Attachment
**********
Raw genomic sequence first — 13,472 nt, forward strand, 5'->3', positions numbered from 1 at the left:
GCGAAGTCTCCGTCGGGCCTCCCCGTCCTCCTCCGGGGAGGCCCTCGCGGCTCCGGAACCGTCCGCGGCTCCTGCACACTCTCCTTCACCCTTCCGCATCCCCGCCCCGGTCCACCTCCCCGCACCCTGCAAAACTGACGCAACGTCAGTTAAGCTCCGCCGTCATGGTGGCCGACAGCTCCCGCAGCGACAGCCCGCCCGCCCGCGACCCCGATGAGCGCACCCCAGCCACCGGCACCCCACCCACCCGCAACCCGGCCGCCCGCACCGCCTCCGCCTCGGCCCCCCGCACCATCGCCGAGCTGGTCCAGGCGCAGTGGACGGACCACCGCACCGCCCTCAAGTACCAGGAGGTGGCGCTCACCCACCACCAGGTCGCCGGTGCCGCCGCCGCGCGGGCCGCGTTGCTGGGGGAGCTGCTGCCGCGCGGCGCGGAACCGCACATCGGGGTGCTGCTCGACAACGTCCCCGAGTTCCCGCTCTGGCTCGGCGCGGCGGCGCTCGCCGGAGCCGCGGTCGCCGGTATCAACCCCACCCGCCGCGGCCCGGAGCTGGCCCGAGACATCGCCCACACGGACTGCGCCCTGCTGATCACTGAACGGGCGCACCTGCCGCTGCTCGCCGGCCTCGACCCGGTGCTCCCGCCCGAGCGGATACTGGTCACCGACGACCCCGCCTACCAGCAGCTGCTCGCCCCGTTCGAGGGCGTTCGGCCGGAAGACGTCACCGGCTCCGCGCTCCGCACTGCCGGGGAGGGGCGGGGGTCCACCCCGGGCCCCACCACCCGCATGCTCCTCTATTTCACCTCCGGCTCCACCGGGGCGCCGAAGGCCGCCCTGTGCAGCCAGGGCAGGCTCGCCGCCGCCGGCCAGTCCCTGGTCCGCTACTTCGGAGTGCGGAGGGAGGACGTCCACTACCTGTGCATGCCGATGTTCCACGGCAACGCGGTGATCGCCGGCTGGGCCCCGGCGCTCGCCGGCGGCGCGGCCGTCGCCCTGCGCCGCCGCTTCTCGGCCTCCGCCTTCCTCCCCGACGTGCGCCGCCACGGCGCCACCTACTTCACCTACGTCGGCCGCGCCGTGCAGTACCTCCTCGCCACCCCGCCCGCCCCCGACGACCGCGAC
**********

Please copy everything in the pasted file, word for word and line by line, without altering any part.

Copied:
Raw genomic sequence first — 13,472 nt, forward strand, 5'->3', positions numbered from 1 at the left:
GCGAAGTCTCCGTCGGGCCTCCCCGTCCTCCTCCGGGGAGGCCCTCGCGGCTCCGGAACCGTCCGCGGCTCCTGCACACTCTCCTTCACCCTTCCGCATCCCCGCCCCGGTCCACCTCCCCGCACCCTGCAAAACTGACGCAACGTCAGTTAAGCTCCGCCGTCATGGTGGCCGACAGCTCCCGCAGCGACAGCCCGCCCGCCCGCGACCCCGATGAGCGCACCCCAGCCACCGGCACCCCACCCACCCGCAACCCGGCCGCCCGCACCGCCTCCGCCTCGGCCCCCCGCACCATCGCCGAGCTGGTCCAGGCGCAGTGGACGGACCACCGCACCGCCCTCAAGTACCAGGAGGTGGCGCTCACCCACCACCAGGTCGCCGGTGCCGCCGCCGCGCGGGCCGCGTTGCTGGGGGAGCTGCTGCCGCGCGGCGCGGAACCGCACATCGGGGTGCTGCTCGACAACGTCCCCGAGTTCCCGCTCTGGCTCGGCGCGGCGGCGCTCGCCGGAGCCGCGGTCGCCGGTATCAACCCCACCCGCCGCGGCCCGGAGCTGGCCCGAGACATCGCCCACACGGACTGCGCCCTGCTGATCACTGAACGGGCGCACCTGCCGCTGCTCGCCGGCCTCGACCCGGTGCTCCCGCCCGAGCGGATACTGGTCACCGACGACCCCGCCTACCAGCAGCTGCTCGCCCCGTTCGAGGGCGTTCGGCCGGAAGACGTCACCGGCTCCGCGCTCCGCACTGCCGGGGAGGGGCGGGGGTCCACCCCGGGCCCCACCACCCGCATGCTCCTCTATTTCACCTCCGGCTCCACCGGGGCGCCGAAGGCCGCCCTGTGCAGCCAGGGCAGGCTCGCCGCCGCCGGCCAGTCCCTGGTCCGCTACTTCGGAGTGCGGAGGGAGGACGTCCACTACCTGTGCATGCCGATGTTCCACGGCAACGCGGTGATCGCCGGCTGGGCCCCGGCGCTCGCCGGCGGCGCGGCCGTCGCCCTGCGCCGCCGCTTCTCGGCCTCCGCCTTCCTCCCCGACGTGCGCCGCCACGGCGCCACCTACTTCACCTACGTCGGCCGCGCCGTGCAGTACCTCCTCGCCACCCCGCCCGCCCCCGACGACCGCGAC